kaled




msg:4209660
 12:16 am on Oct 1, 2010 (gmt 0)

The things the "anti-terrorist" surveillance powers have been used for in the UK include catching people who lie to get their kids into a better school, people not picking up their dog's excreta, peaceful environmental activists etc. Which of those are "serious bad guys"?

1) No interception of communications have been involved in any of these cases. Such interceptions can only be granted by a judge and will only be granted to the police, and security services (or, in very rare circumstances other agencies such as the fire service when investigating arson).
2) Such abuses of power have now been ruled as such - i.e. abuses.
3) With spending cuts, there will be fewer people with time to waste and less money to waste on such fruitless exercises.

The current proposal does not outlaw encryption of data, it merely requires telcos to use encryption technologies that can be tapped. Consider this scenario...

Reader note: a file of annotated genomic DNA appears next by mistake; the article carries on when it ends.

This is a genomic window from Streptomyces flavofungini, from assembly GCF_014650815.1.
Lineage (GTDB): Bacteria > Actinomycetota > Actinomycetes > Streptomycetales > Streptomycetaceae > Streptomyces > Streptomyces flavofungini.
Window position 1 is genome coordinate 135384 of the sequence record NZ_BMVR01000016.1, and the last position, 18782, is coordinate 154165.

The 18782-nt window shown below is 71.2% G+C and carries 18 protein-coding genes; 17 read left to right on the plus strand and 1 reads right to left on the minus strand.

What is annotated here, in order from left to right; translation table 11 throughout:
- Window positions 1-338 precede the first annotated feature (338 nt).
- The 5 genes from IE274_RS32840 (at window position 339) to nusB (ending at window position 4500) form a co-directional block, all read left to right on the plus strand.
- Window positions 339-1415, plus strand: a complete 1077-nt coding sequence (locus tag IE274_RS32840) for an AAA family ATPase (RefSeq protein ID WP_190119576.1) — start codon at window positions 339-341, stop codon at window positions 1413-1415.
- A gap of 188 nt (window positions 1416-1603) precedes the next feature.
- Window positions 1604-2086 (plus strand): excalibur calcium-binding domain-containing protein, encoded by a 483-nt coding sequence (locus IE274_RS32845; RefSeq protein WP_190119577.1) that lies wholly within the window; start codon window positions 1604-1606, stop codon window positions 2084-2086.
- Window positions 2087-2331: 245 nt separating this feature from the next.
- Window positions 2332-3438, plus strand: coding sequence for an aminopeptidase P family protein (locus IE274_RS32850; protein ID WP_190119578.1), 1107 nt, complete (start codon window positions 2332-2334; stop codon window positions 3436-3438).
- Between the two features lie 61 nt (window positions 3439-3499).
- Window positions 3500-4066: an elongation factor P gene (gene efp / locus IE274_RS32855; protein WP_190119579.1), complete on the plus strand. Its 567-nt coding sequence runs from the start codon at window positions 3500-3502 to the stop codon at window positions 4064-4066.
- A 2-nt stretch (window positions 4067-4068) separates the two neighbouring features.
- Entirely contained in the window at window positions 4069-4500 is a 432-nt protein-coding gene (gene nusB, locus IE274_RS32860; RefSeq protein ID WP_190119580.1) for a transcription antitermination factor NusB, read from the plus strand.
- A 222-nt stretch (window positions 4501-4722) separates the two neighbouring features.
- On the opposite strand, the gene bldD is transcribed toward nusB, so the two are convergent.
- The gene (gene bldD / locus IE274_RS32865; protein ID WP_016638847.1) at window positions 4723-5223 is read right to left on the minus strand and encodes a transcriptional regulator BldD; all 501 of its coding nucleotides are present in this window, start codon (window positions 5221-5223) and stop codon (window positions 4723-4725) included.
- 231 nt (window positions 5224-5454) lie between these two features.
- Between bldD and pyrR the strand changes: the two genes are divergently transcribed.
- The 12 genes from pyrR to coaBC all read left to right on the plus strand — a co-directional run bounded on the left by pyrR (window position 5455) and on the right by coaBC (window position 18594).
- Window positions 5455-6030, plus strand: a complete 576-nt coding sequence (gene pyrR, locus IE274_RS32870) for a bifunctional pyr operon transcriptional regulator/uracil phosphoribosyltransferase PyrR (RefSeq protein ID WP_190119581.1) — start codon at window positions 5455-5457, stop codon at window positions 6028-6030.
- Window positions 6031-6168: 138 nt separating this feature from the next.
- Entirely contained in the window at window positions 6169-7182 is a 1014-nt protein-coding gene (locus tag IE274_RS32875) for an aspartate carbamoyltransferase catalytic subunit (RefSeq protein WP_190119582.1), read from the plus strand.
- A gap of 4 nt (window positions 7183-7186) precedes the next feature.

Acme Telecom implements a messaging system that not even they can crack. They advertise is as so secure, not even the government can tap it but charge big monies. Assuming criminals believe the adverts they will use it and Acme Telecom will make loads of money. Other Telcos will follow suit and force the price down a bit. Criminals will just be laughing themselves silly.

This issue is a serious no-brainer!

Kaled.

Demaestro




msg:4209665
 12:26 am on Oct 1, 2010 (gmt 0)

Such interceptions can only be granted by a judge


I can link you a video of GW Bush saying that wiretaps will only be done with a court order.

After he made that declaration it was revealed that they were tapping phones WITHOUT a judge giving permission.... so they made a law that said they didn't need one.

All of this after being assured by the President of the United States that a judge had to grant wiretaps.

Such abuses of power have now been ruled as such - i.e. abuses.


WRONG, such abuses have been excused by enacting laws that turn abuses (warrantless wiretaps) into an allowed breach of constitutional rights.

This issue is a serious no-brainer


This is a much more complex issue then you are making it out to be. If you weren't aware you should read up on the ironically named "Protect America Act"

graeme_p




msg:4209753
 6:24 am on Oct 1, 2010 (gmt 0)

@ kaled,

1) Plain wrong: [news.bbc.co.uk ]